Metal Mouth, Brace Face

Woman with braces holding a green appleRemember at school when some poor kid turned up with heavy-duty braces on their teeth? It was always the poor nerdy one who was very good at maths but not so good at football. Kids are not always very kind and it wouldn’t be long before that poor kid, shivering with their too big knees in goal, would be subjected to taunts of ‘brace face, metal mouth’ as they let in yet another goal. Poor loves. People don’t forget their innate fear of being the subject of playground derision, and so it’s no wonder that most adults would rather suffer having wonky teeth than wear metal braces.

Thankfully, some of those poor brace-wearing science genius nerdy kids, grew up to become researchers in dentistry and so it’s no surprise that in the last couple of decades, the dental industry has put a lot of work into producing different kinds of invisible braces in Clapham, available from various dental clinics such as Clapham South Dental Centre.

In Clapham, invisible braces is the umbrella term for any braces that are discreet and allow more of the teeth to be on view. There are basically 3 kinds:

Lingual braces

These are not so much invisible as hidden from view. They are metal bracket and wire braces that are fitted to the tongue side of the teeth. There is a bracket for each tooth, usually made from gold alloy. These are the best invisible braces in Clapham for dealing with more complex alignment issues. Because the brackets are custom-made for each tooth, it takes a few weeks to make them and people can wear them for a couple of years.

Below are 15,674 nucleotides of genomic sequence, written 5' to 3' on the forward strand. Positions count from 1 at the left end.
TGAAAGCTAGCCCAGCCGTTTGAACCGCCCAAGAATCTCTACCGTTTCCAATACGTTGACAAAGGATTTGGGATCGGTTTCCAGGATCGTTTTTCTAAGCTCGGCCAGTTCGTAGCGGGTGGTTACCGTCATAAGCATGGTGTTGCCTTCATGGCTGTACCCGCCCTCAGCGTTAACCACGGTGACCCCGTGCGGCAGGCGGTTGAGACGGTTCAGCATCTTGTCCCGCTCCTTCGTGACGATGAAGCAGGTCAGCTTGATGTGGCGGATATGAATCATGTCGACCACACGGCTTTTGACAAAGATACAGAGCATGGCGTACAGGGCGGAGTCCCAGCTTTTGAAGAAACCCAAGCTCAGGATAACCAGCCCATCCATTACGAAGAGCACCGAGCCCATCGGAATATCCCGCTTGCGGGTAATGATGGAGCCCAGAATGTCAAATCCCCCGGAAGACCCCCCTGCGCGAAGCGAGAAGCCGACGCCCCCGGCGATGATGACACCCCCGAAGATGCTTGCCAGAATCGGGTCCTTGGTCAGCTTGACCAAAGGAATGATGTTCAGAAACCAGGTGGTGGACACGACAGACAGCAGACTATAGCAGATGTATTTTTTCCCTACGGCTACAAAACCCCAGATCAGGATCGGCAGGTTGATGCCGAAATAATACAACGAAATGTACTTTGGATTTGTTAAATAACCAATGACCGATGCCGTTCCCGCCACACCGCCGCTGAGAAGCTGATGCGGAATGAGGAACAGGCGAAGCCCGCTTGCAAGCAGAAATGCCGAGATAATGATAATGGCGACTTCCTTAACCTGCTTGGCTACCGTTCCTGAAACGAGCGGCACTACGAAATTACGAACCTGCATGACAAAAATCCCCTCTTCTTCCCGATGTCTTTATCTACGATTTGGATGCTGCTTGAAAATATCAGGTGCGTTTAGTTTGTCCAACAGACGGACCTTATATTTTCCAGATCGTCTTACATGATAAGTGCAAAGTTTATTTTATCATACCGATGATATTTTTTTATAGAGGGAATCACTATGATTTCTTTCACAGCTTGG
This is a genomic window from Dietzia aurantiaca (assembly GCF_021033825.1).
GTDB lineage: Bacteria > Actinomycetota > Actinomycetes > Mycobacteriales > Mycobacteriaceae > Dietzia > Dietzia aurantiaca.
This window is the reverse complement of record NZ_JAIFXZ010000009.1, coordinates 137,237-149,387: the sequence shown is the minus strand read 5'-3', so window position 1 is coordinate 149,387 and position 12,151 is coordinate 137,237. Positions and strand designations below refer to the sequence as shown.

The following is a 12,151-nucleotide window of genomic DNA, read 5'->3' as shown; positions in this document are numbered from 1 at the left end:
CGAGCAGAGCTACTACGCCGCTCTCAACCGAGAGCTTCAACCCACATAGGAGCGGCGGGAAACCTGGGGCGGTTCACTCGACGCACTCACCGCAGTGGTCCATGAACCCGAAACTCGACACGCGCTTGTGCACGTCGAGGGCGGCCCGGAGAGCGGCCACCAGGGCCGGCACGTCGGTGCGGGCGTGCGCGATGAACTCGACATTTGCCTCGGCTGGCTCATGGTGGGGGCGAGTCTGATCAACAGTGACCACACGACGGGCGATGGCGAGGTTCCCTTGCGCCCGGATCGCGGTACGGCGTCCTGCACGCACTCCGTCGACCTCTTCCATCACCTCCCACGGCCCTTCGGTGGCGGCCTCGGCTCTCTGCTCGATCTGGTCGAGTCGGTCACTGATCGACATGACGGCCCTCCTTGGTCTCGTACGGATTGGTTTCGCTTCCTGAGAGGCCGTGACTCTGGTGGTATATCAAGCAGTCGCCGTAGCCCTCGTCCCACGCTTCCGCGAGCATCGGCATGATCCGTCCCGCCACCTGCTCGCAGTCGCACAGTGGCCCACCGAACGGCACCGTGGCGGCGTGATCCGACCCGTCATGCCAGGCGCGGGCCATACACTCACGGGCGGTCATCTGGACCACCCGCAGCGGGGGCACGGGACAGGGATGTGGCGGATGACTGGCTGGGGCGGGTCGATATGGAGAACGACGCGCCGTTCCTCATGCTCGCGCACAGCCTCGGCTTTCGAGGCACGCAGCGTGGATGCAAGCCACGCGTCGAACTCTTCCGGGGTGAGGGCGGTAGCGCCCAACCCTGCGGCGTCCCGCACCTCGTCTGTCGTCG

Clear aligners

These are about as invisible as it gets. Instead of brackets and wires, these are mouth guard style trays that snap on over the teeth. They are very thin, only 0.3mm and made from see-through plastic. They come out for eating and drinking and cleaning.

Ceramic braces

Brackets made from clear ceramic and strung together with tooth-coloured wires. They are more discreet than invisible, and tend to work on the front teeth only, taking about 6 months on average to do their work.